As for foreign trade, China's exports greatly increased, whereas its imports leveled off. It is believed that the total volume of trade was between $5,200 million and $5,400 million in terms of U.S. dollars at the exchange rate of 1971, or an increase of more than 10 per cent over the preceding year.


3. External relations


(1) Diplomatic recognition of the People's Republic of China

China's diplomacy in 1972 was very active and flexible, as was evident from President Nixon's visit to China, normalization of relations with Japan, improved relations with Western European countries and cooperation with countries of the Third World.

In 1972, the People's Republic of China normalized its relations with 15 countries including Japan and Mexico (diplomatic relations were restored on February 29, 1972) and the number of countries that had recognized the People's Republic of China increased to 90. Its diplomacy of exchanging visits was also very active, and more than 180 missions of the governments of various countries, including the heads of state and government leaders, visited China during 1972. On the other hand, more than 150 Chinese governmental, economic and sports missions visited various countries of the world in 1972.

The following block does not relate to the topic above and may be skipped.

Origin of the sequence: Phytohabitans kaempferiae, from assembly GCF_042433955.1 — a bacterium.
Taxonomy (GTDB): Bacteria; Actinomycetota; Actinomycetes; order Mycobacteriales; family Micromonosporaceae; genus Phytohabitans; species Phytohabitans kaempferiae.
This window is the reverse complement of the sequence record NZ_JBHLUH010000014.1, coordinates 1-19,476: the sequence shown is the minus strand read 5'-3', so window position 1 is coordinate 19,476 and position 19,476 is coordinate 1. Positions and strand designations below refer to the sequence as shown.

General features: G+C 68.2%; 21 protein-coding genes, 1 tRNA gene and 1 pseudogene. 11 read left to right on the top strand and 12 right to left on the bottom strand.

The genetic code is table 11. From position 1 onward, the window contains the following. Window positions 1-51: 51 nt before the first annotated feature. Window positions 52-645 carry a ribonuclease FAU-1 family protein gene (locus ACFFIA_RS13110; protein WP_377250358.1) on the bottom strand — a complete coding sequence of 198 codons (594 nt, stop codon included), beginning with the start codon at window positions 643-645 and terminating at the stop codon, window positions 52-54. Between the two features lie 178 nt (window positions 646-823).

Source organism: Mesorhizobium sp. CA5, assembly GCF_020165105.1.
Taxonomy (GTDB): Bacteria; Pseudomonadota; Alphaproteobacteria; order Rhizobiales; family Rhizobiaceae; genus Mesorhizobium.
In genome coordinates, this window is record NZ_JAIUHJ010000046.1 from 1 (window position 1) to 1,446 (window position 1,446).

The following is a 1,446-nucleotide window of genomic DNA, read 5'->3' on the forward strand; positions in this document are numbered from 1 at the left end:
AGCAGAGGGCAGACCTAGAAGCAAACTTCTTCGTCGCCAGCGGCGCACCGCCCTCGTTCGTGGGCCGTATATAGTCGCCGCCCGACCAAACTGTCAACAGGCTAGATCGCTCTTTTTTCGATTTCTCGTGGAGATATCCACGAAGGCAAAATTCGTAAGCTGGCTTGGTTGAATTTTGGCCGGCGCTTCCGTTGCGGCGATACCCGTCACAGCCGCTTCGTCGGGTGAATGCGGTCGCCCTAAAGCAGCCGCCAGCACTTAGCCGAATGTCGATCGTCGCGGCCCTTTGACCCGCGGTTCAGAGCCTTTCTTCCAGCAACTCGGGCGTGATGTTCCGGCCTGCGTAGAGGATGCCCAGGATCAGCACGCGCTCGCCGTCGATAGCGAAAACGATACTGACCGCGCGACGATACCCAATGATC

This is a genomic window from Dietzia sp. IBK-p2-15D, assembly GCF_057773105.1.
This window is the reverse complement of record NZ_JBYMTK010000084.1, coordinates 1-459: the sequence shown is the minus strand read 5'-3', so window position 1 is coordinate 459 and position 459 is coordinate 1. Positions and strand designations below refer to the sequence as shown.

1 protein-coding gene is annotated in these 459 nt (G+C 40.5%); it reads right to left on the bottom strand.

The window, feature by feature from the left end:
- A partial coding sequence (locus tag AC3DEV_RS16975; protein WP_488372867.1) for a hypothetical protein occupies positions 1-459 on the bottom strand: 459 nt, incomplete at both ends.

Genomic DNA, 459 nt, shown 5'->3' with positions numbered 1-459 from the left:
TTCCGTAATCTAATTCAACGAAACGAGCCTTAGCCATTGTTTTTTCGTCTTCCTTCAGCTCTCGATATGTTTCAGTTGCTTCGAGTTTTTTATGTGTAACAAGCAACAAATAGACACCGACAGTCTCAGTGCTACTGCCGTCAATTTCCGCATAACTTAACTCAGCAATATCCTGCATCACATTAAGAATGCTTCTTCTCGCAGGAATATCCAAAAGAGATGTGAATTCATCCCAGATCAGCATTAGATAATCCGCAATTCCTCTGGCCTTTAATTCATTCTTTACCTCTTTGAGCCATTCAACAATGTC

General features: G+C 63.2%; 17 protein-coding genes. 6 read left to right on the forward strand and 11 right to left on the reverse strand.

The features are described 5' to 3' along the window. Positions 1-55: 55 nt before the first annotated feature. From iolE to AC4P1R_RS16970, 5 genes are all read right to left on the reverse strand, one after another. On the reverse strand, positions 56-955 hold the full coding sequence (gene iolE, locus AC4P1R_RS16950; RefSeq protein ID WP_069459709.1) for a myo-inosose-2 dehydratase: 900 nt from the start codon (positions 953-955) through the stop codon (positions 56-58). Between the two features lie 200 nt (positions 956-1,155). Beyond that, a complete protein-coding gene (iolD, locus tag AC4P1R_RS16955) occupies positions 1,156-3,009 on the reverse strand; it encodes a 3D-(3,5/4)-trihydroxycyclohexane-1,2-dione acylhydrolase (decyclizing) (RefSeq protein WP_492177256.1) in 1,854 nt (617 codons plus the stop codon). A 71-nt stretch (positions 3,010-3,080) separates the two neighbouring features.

It can be said that these diplomatic activities by China stemmed from its diplomatic strategy to cope with the United States and the Soviet Union in the multipolarized international situation by firmly maintaining its stance of struggle against the two great powers and also by strengthening its solidarity with groups of smaller powers belonging to the Third World backed by its increased international position. However, its stance of opposition showed some changes in 1972. While softening its posture of struggle against the United States, it showed the attitude that the Soviet Union was its main enemy in place of the United States. Its positive diplomatic attitude toward Japan and the developed countries of the West, including Western European countries, also attracted attention. On the other hand, its efforts to strengthen solidarity with the socialist countries other than the Soviet Union did not make concrete progress with the exception of its relations with North Korea and North Vietnam.